This probably won’t stand up in the court of public opinion and I’d expect the law to change in California if the courts don’t overturn this on appeal. The prerogative of parents over their children’s welfare has well established precedent. If they don’t LOOK mis-treated — starved, beaten, or otherwise physically damaged — parents get a pass on how they treat their kids. But this is an interesting time to be looking at why teach?
According to Justice Croskey, the purpose of state sponsored education is the indoctrination of children into the societal mores of the State. While that *sounds* a bit fascist, the reality is … what?
High Stakes testing so that “No Child Left Behind” can punish schools that don’t toe the line?
A few million dollars in connectivity rebates to connect schools to the internet and a few more million to pay for the filters to keep them from actually connecting to anything useful?
If we believe that Education is about the preparation of the next generation, then what’s this “life long learning” cark all about? Adult education isn’t really Education?
What’s the story?
March 18th, 2008
This journal came across my feed today. As we explore the issues of culture and technology here is a scholarly journal with some interesting articles on ‘virtual faith’ and exploring some new ideas like ‘techno-‘ and ‘cybershamanism’
Online – Heidelberg Journal of Religions on the Internet
Vol. 03.1 Being Virtually Real? Virtual Worlds from a Cultural Studies’ Perspective, ed. by Kerstin Radde-Antweiler
March 17th, 2008
Via Downes and Others …
The Cute Cat Theory Talk at ETech
Web 1.0 was invented to allow physicists to share research papers.
Web 2.0 was created to allow people to share pictures of cute cats.
Read the whole article and ponder why I start out with this on a week where we’re going to talk about “Why Teach?”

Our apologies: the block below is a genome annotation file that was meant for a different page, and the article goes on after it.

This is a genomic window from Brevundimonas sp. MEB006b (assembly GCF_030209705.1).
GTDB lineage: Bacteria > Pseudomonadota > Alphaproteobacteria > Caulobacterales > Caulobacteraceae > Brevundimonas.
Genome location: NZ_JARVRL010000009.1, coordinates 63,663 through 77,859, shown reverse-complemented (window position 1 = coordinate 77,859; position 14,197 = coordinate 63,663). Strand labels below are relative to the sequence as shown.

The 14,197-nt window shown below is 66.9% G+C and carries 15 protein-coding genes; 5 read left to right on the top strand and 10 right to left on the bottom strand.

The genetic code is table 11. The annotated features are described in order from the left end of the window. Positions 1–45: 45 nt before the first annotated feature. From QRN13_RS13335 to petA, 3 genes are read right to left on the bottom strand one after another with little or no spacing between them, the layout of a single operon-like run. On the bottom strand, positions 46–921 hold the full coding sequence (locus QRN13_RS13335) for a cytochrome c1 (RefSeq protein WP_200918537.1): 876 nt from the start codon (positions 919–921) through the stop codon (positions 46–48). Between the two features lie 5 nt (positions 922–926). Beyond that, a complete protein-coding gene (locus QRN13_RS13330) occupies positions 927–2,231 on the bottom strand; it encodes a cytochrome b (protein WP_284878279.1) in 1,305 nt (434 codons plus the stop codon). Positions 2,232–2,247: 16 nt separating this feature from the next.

March 10th, 2008
Thank you, Will Richardson, for finally putting this out there!
URGENT: 21st Century Skills for Educators (and Others) First
Which leads to the second question which is how in god’s name can we talk seriously about 21st Century skills for kids if we’re not talking 21st Century skills for educators first? The more I listened, the less I heard in terms of how we make the teaching profession as a whole even capable of teaching these “skills” to kids. Sure, there were mentions of upgrading teacher preparation programs and giving teachers additional time in the school day to collaborate, etc. But the URGENCY was all around the kids. Shouldn’t the URGENCY be all about the teachers right now?
THIS is exactly the reason I did my View of 21st Century Learner’s video.
We cannot expect teachers, administrators, school boards to support a practice that is not in their ken. Until we get people in THOSE positions that speak lolcat, we are just going to continue to be locked in Cuban’s world.
March 10th, 2008
In my 21st Century Learners video last week, I made reference to my age and the things I do with computers. Ronni Bennett contributes this nugget in a recent post.
Elderbloggers List Additions
Part of the rainy weekend (thank God it wasn’t snow again) was spent adding 27 new links to the Elderbloggers List. There are now 274 blogs over there in the left sidebar, an increase with this update of about eleven percent.
For those of you 30 and 40 somethings out there who keep throwing up the “I-have-trouble-with-this-because-I’m-too-old” flag in this course, go look at that list. There’s a list of 21st Century Learners!
Thanks, yet again, Ronni.
March 10th, 2008
A long way around the barn – I’ve seen this story popping up in various places and just took the Downes link this morning to check it out. Watch the video and read the post.
How Does the (US) News Shape the Way We See the World
So, what do we do? How do we get our children to better understand the global context? How do we get our kids to see the importance of global perspectives? And more importantly, how do we get them to care?
In our discussions of “what do students care about?” and “how do we make them interested?” we need to consider what we give them to be interested in.
The video points out the dearth of coverage, so that also raises the question of “where do we FIND this news?”
Answer is 3-letters: RSS
It’s *really* interesting to see the differences in what makes the “top stories” between these two and CNN.